Home Highlights on Morocco King Mohammed VI: ‘Religious Coexistence is Real in Morocco’

King Mohammed VI: ‘Religious Coexistence is Real in Morocco’

King Mohammed VI: ‘Religious Coexistence is Real in Morocco’

Rabat – Throughout Morocco’s participation in the UN General Assembly, King Mohammed VI has addressed several messages to symposiums on the sidelines.

The King underscored through a new message the importance of education and Morocco’s commitment to promote the quality of education during a roundtable on “The power of education in preventing racism and discrimination: the case of anti-Semitism.”

The symposium took place on Wednesday in New York on the sidelines of the General Assembly, which opened on September 18.

Head of Government Saad Eddine El Othmani read the King’s message to the participants of the symposium.

The sovereign also emphasized the role of education to achieve cultural interaction and cohesion between religions.

“Through this equality education, our children must be taught history, using, to this effect, a wide range of historical sources and narratives and shedding light not only on humanity’s glorious moments, but also its darkest hours,” the King said.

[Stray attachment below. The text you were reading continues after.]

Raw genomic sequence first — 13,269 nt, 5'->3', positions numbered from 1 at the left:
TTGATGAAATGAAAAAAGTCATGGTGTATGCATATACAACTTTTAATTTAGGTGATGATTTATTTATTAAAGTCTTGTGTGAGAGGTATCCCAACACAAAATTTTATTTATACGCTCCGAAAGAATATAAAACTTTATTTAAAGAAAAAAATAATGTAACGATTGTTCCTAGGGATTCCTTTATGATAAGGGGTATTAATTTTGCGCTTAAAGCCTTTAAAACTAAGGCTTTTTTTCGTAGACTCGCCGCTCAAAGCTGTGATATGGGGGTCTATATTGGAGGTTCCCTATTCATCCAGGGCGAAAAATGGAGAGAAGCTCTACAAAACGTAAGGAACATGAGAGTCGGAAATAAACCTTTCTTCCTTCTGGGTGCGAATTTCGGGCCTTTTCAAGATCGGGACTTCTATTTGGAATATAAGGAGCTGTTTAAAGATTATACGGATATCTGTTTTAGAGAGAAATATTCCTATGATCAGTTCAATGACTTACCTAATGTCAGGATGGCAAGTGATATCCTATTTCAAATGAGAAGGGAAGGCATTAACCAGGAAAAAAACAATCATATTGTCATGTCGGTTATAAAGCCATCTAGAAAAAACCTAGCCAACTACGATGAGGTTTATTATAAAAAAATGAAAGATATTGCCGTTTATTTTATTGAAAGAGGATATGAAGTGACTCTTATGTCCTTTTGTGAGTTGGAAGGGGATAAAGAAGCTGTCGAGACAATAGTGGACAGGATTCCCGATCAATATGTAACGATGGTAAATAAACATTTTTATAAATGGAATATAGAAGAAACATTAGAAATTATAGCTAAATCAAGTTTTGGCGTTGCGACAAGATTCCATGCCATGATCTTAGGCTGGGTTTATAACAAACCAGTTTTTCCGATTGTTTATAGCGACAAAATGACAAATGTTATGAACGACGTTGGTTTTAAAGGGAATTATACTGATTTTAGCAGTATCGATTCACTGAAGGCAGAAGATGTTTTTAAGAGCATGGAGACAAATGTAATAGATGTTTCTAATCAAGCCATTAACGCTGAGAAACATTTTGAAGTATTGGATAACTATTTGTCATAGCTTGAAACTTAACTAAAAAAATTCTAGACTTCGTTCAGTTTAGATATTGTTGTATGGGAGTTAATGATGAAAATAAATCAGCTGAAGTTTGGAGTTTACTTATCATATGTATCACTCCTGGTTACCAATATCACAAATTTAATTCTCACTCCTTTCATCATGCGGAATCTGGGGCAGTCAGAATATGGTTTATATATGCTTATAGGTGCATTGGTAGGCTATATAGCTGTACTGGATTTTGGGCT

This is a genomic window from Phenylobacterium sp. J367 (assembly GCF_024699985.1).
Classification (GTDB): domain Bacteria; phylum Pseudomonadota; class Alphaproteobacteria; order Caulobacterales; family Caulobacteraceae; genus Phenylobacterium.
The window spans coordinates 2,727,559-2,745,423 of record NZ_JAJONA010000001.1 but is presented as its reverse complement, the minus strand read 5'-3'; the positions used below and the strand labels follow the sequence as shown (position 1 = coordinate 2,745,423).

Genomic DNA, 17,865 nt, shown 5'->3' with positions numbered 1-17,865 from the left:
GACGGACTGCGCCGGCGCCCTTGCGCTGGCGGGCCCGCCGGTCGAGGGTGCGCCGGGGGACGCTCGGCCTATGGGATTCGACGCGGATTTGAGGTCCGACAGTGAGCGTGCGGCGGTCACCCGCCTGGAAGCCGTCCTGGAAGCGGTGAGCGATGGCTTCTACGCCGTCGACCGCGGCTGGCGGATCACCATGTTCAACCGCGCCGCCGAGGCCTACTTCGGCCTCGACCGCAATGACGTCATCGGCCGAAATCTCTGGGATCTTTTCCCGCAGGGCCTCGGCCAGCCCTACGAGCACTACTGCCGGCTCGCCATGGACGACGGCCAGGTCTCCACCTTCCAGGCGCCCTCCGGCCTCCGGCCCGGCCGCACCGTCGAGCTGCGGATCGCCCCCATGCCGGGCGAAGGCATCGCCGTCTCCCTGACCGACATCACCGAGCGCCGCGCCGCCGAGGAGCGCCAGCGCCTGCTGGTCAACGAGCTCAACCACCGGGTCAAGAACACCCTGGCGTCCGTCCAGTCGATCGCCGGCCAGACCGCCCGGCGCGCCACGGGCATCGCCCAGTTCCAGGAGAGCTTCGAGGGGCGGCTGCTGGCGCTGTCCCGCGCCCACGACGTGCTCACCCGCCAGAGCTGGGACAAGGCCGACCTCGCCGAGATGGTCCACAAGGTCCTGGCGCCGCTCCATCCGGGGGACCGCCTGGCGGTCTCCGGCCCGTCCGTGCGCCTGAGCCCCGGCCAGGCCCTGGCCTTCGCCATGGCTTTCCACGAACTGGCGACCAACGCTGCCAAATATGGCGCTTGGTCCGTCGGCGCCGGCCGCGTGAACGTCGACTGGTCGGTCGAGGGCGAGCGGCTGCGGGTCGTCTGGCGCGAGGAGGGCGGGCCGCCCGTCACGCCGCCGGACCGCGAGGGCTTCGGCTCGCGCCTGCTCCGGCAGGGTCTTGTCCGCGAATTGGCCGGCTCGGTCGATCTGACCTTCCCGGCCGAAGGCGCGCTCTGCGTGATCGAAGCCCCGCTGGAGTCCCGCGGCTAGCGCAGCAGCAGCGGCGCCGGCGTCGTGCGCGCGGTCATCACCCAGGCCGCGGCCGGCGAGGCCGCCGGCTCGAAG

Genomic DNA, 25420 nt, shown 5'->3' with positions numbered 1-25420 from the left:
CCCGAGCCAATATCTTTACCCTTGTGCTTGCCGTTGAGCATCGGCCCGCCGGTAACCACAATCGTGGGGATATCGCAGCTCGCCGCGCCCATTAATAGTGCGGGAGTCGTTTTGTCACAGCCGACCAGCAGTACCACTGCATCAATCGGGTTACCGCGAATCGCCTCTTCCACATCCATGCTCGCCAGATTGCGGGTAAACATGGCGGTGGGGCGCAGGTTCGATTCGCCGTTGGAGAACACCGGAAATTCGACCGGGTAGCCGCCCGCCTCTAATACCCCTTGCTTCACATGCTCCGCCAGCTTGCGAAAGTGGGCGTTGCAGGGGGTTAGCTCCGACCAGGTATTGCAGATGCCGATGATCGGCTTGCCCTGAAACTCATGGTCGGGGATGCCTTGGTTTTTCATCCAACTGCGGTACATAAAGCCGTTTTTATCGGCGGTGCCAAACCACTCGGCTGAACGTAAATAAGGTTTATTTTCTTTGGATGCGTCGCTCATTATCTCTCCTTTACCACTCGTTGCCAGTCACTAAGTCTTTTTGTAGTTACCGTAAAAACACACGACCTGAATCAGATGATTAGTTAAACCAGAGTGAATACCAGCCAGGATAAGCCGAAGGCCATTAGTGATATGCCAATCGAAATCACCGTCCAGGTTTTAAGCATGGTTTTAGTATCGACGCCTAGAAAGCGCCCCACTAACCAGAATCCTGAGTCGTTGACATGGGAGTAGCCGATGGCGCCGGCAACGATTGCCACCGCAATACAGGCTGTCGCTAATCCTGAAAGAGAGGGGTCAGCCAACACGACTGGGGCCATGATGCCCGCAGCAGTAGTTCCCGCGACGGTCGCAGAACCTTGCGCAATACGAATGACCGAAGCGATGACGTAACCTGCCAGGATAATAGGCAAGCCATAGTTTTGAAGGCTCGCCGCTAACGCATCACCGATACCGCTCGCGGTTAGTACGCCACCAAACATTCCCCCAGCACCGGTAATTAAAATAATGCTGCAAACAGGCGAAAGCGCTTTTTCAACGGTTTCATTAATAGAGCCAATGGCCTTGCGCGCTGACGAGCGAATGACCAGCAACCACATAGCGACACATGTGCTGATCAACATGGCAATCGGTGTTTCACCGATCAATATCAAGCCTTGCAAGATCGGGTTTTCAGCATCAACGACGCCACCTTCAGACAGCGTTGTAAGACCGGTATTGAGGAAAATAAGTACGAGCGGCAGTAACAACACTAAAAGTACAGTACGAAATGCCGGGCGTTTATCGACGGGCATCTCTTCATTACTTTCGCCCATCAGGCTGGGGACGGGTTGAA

The King also asserted that Morocco is a land of all religions, emphasizing the presence of multiculturalism and peaceful relations between people of different faiths in the North African country.

“Morocco, where Arab-Islamic, African and Judeo-Christian civilizations have long mingled, honors an immutable tradition of moderation, coexistence and mutual understanding,” the King said.

He added that Jews and Muslims “rub shoulders on a daily basis, mutually enriching one another and learning from their respective upbringing.”

The King said that mosques, churches, and synagogues “exist alongside one another in Moroccan cities.”

For the King believed the image should have positive impacts on children.

“This is the legacy we want to bequeath to them, and this is the message of peace we have come to deliver by giving education the special, rightful place it deserves.”

According to the Pew Research Center, Morocco ranked 183rd out of 198 countries in 2016 for “government restrictions on religious freedom.”

The King’s message on education and religion followed Morocco’s promises for reform to solve education problems, including the school drop-out rate.

The King has emphasized the importance of education and vocational training in most his recent speeches.

On his address to the nation on the eve of Throne Day, July 29, the monarch gave special notice to education.

The King ordered the government to “give strong impetus to school enrolment programs and combat school dropout.”

The King also called on the government to implement the Tayssir Program as a social measure which could make education reforms bear fruit.

“The above measures are designed to ease the burden on families and to provide them with support to make sure their children continue to attend school and training programs,” said the King.

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